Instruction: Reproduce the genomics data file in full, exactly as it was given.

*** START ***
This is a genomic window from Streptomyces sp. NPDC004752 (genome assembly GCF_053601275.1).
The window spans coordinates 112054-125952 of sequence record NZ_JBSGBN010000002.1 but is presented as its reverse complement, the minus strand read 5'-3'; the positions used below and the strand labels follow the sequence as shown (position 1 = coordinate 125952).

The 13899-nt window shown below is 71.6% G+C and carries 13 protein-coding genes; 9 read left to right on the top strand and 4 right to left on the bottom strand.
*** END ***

This is a genomic window from Streptomyces sp. NPDC004752 (genome assembly GCF_053601275.1).
The window spans coordinates 112054-125952 of sequence record NZ_JBSGBN010000002.1 but is presented as its reverse complement, the minus strand read 5'-3'; the positions used below and the strand labels follow the sequence as shown (position 1 = coordinate 125952).

The 13899-nt window shown below is 71.6% G+C and carries 13 protein-coding genes; 9 read left to right on the top strand and 4 right to left on the bottom strand.